Respected and pioneering Tony-winning dancer and singer Chita Rivera dies at 91


NEW YORK (AP) — Chita Rivera, the dynamic dancer, singer and actress who received 10 Tony nominations in her long Broadway career, won twice, paved a path for Latina performers and survived a fatal car crash, died Tuesday. He died on She was 91 years old.

Rivera’s death was announced by his daughter, Lisa Mordante, who said he died in New York after a brief illness.

Rivera was first widely noticed as Anita in the original production of “West Side Story” in 1957, and she was dancing on Broadway with her trademark energy in 2015’s “The Visit” half a century later.

She then told The Associated Press, “If I wasn’t walking around or telling you a story or singing a song I wouldn’t know what to do.” “That’s my passion in life, and I’m really lucky to be able to do what I love at this time in my life.”

In August 2009, Rivera was awarded the Presidential Medal of Freedom, the highest honor awarded by the United States to a civilian. When President Barack Obama presented the medal, Rivera placed her hand on her heart and shook her head in surprise. In 2013, she was a marshal in the Puerto Rican Day Parade in New York City.

FILE - President Barack Obama presents the 2009 Presidential Medal of Freedom to Chita Rivera at the White House in Washington, August 12, 2009.  Rivera, a dynamic dancer, singer and actress who received 10 Tony nominations, winning twice in her long run on Broadway.  A careerist who paved the way for Latina artists died Tuesday.  She was 91 years old.  (AP Photo/J. Scott Applewhite, File)

President Barack Obama presented the 2009 Presidential Medal of Freedom to Chita Rivera at the White House in Washington on August 12, 2009. (AP Photo/J. Scott Applewhite, File)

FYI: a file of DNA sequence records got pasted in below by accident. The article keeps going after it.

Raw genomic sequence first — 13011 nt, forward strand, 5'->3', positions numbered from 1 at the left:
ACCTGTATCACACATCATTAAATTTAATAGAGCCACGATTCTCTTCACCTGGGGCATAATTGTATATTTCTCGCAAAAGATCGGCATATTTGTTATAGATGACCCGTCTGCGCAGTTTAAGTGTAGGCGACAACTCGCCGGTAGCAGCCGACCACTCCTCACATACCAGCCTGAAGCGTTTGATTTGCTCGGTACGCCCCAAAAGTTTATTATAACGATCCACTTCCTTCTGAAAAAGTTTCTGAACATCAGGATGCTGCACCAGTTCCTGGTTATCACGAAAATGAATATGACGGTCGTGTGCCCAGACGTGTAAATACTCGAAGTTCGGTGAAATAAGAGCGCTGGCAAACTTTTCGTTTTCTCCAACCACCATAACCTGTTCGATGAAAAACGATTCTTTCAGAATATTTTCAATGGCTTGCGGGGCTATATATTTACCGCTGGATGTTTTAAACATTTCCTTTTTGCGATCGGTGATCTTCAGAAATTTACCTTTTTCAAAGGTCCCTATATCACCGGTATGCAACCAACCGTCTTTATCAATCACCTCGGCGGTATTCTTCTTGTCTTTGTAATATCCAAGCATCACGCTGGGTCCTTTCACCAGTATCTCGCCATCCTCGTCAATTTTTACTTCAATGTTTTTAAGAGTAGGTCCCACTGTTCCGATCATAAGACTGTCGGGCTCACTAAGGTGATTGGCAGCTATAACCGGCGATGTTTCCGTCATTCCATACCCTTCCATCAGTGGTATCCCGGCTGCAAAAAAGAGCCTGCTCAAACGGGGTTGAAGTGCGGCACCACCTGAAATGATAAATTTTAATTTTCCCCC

File - Broadway star Chita Rivera, foreground, and Radio City Music Hall rehearse the Rockettes' Cole Porter "can do" On January 21, 1988 in New York.  Rivera, the dynamic dancer, singer and actress who received 10 Tony nominations and won twice in a long Broadway career that paved the way for Latina performers, died Tuesday.  She was 91 years old.  (AP Photo/Marty Lederhandler, File)

Rivera and the Radio City Music Hall Rockettes rehearse Cole Porter’s “Can Can” in New York on January 21, 1988. (AP Photo/Marty Lederhandler, File)

“She was a true Broadway legend,” playwright Paul Rudnick, formerly of X, said on Twitter. He always performed well and was appreciated by the audience. As soon as she stepped on the stage, the world became more exciting and glorious.”

Rivera rose from chorus girl to star, collaborating with many of Broadway’s greatest talents, including Jerome Robbins, Leonard Bernstein, Bob Fosse, Gower Champion, Michael Kidd, Harold Prince, Jack Cole, Peter Gennaro and John Kander and Fred Ebb.

Her right leg was crushed in a car accident in 1988, after which she made a comeback and became an unstoppable star on the road. She was on Broadway in spectacular productions of “The Mystery of Edwin Drood” in 2012 and “The Visit” in 2014, earning another Best Actress Tony nomination.

Playwright Terrence McNally said in 2005, “She can’t do rehearsals except full-out.” “She can’t rehearse except for a full-out, no matter the size of the house. She will be 101% present for that audience.”

He won Tony Awards for “The Rink” in 1984 and “Kiss of the Spider Woman” in 1993. While accepting the Tony Award for Lifetime Achievement in 2018, she said, “I wouldn’t trade my life in theater for anything, because theater is life.”

He was nominated for the award seven times for “Bye Bye Birdie”, beginning in 1960; “Chicago,” 1975; “Bring Back Birdie,” 1981; “Marilyn,” 1983; “Jerry’s Girls,” 1985; “Nine,” 2003; and “Chita Rivera: The Dancer’s Life,” 2005.

“I don’t think we have enough original music,” he told the Associated Press in 2012. “I know I’m being old-fashioned, but theater is where music, songs, words, scenes and stories come together. And I’ve been very fortunate to have done many shows while actually doing . They take you places and they’re courageous. That’s what we need.”

His albums consist of 16 tracks and two single CDs taken from his original cast recordings and presented as part of Sony’s Legends of Broadway series – “And Now I Sing” for a small record label in the 1960s. ” and “And Now I Swing” in 2009. For yellow sound label.